“Des is what IATA needed when the industry was at a crossroads and had no definitive direction. He is well-respected by every element of the industry and has had the challenging task to start the modernisation process.

“His list of achievements over the years, when documented, will need many pages to record. I could go on and on – but I am glad he can now spend time with his family.

“Like me, I am sure he is going to enjoy the next phase of his life. I wish him the best and am delighted to welcome him to the retired senior citizens club!”

The Loadstar wishes him all the very best for his more than well-deserved retirement. The industry – and all the people in it, who count him as a dear friend – will miss him sorely.

7 Responses to “Industry blow as Des Vertannes resigns as chief of IATA Cargo”

  1. Andy Robins says:

    Des has too much charm to leave the underbelly world of cargo, hope to see him pop up somewhere in the future.

  2. Michael Morey says:

    I’ve known Des for many years and always admired how he was one who dared to dream out loud. Often stating what many of us in the industry felt but didn’t dare speak. He inspired us to pursue those dreams and press for the many changes and initiatives we see materializing today.
    We’ll never replace Des but hopefully he’s spawned a whole new generation of dreamers who will continue to follow the vision.

  3. Steve Fitzgerald says:

    Those who know him, will miss him.
    Those who knew of him, will never really believe the stories told about him.
    In an age of commercial necessity, Des was a Gentleman.
    In every sense of the word.
    His like are now too few in our industry and unlike the dinosaurs, he was ahead of his time.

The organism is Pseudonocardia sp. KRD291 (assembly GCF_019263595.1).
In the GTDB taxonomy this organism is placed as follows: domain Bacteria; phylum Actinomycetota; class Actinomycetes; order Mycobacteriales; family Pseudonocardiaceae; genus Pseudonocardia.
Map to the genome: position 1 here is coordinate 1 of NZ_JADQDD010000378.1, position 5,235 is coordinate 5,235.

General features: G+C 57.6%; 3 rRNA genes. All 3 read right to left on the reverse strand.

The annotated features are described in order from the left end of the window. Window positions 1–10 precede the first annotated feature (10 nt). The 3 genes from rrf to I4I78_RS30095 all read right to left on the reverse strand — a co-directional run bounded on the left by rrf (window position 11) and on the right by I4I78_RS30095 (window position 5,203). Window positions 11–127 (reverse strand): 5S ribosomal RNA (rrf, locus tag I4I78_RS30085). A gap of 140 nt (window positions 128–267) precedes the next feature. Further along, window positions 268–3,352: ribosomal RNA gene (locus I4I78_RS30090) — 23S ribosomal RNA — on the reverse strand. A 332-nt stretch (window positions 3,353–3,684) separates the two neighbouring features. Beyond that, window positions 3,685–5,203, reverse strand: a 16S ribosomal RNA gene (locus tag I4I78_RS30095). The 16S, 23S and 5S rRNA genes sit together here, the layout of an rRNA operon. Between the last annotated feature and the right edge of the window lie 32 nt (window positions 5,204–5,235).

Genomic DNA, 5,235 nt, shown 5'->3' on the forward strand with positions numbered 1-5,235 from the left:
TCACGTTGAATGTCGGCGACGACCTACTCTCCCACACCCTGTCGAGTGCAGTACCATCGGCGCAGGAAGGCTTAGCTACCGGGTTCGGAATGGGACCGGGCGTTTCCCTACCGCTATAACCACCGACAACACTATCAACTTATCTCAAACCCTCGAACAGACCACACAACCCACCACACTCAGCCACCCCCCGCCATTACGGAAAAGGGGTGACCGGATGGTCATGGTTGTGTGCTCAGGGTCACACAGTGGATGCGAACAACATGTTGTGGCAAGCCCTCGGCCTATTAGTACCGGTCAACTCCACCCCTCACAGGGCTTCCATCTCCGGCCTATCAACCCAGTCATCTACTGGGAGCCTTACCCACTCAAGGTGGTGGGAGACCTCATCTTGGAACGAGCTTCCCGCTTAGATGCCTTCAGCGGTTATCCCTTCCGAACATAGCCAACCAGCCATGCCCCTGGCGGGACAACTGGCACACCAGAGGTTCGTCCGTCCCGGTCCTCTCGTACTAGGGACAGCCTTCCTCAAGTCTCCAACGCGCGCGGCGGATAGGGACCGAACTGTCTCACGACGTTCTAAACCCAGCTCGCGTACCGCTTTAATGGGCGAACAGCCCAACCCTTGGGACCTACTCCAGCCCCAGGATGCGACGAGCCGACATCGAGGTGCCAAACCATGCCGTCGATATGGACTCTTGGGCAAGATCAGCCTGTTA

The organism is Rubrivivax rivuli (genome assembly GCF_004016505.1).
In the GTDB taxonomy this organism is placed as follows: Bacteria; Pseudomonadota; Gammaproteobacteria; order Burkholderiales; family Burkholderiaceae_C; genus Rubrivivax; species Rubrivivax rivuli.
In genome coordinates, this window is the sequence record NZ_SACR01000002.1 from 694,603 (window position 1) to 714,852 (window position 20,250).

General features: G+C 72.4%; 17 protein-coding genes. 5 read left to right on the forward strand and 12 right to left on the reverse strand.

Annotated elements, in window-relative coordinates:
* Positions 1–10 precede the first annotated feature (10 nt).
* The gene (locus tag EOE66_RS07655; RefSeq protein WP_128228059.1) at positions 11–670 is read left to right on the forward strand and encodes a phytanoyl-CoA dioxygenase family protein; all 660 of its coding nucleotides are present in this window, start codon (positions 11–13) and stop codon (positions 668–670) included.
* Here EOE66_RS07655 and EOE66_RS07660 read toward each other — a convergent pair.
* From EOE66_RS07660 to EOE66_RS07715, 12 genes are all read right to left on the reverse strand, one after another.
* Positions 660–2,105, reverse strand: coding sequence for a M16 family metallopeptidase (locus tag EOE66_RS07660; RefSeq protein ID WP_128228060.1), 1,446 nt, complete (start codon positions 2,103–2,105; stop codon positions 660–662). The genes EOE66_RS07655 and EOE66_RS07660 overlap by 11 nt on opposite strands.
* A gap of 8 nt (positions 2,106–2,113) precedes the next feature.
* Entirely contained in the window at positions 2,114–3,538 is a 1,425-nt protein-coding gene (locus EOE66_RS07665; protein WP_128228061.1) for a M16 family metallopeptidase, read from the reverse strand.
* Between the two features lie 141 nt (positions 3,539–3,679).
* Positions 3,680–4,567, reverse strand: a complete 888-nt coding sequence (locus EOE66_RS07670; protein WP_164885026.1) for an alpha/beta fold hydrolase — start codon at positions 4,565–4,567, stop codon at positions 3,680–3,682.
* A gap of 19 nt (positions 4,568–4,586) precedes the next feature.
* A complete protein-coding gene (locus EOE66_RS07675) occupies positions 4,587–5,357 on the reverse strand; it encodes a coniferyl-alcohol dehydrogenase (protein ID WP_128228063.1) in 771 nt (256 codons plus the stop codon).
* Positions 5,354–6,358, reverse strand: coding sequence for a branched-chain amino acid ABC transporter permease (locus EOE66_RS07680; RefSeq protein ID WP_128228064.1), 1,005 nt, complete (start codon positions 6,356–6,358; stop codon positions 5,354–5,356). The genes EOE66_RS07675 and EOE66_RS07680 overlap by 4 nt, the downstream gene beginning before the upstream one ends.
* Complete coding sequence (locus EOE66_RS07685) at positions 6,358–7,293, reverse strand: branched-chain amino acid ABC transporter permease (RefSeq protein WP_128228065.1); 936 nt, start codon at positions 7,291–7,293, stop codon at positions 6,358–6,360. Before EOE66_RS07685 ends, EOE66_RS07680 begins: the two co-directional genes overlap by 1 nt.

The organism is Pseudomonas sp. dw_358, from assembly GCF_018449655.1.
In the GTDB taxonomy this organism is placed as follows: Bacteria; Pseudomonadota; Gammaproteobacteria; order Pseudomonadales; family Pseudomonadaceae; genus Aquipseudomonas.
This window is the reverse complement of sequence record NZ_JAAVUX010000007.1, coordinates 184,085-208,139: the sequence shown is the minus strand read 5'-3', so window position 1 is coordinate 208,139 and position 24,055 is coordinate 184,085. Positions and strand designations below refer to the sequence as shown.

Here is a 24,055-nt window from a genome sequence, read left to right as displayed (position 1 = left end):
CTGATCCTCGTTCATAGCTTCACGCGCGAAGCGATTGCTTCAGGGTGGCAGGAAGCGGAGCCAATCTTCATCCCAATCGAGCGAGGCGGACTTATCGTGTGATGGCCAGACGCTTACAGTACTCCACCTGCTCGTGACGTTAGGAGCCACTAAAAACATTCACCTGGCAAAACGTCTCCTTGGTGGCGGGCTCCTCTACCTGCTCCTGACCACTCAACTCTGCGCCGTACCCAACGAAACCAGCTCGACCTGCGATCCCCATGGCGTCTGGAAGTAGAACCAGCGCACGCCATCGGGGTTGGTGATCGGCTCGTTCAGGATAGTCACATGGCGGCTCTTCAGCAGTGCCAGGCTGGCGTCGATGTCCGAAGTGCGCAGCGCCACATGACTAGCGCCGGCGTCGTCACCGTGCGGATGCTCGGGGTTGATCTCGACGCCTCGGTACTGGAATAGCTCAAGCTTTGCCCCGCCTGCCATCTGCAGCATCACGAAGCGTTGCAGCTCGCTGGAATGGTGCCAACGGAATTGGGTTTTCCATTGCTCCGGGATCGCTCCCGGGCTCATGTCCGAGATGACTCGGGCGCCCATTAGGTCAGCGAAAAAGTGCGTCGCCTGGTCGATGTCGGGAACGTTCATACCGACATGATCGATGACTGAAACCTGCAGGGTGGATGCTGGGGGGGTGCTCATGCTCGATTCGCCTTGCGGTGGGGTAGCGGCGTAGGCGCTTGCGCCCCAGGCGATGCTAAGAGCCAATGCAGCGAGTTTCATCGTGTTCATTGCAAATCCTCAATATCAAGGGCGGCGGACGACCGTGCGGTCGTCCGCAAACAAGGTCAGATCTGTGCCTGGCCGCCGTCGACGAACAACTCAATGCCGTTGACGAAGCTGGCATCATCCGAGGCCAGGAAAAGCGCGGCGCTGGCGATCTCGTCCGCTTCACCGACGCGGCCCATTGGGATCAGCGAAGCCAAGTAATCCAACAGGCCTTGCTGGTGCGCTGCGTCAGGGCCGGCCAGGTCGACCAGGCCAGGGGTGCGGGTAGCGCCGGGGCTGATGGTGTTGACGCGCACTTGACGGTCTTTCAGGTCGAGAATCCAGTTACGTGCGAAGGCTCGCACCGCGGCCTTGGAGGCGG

Enjoy the peace……you’ve earned it!

  4. I met Mr. Des Vertannes only few times and charmed by him from distance. He gives sense of belongingness together and more importantly he seemed to have time for everyone. He is fearless to accept the wrong, has heart to listen to ideas and patientce to dispell myths / wrong notions.

    It is sad and shocking to hear he would be leaving. I wish him and his family very best.

  5. Peter Walter says:

    Congratulations Des and thank you for all your hard work and devotion. I wish you a happy and healthy retirement.
    Best Wishes
    Peter Walter

  6. Robin Jarvis says:

    Thank you Des! A true leader and visionary. It has been a pleasure to work with you. May I wish you and your familiy best wishes for the future and we hope that you can come dip your toes in the sand again as a guest on holiday!

    Big shoes to fill IATA!

  7. David Ambridge says:

    Des is a man for our industry and he will be tough to replace. Having worked for him and with him and known him for over 40 years he is also a good friend. The work he has done at IATA has been ground-breaking and badly needed. He embraced the Shippers, and the GHAs had never been heard of before Des arrived at IATA. Let’s hope his successor has similar visions and courage to continue the work started by Des. As a member of COAG I promise him we will continue to do what he has asked us to do and, as always, we will deliver.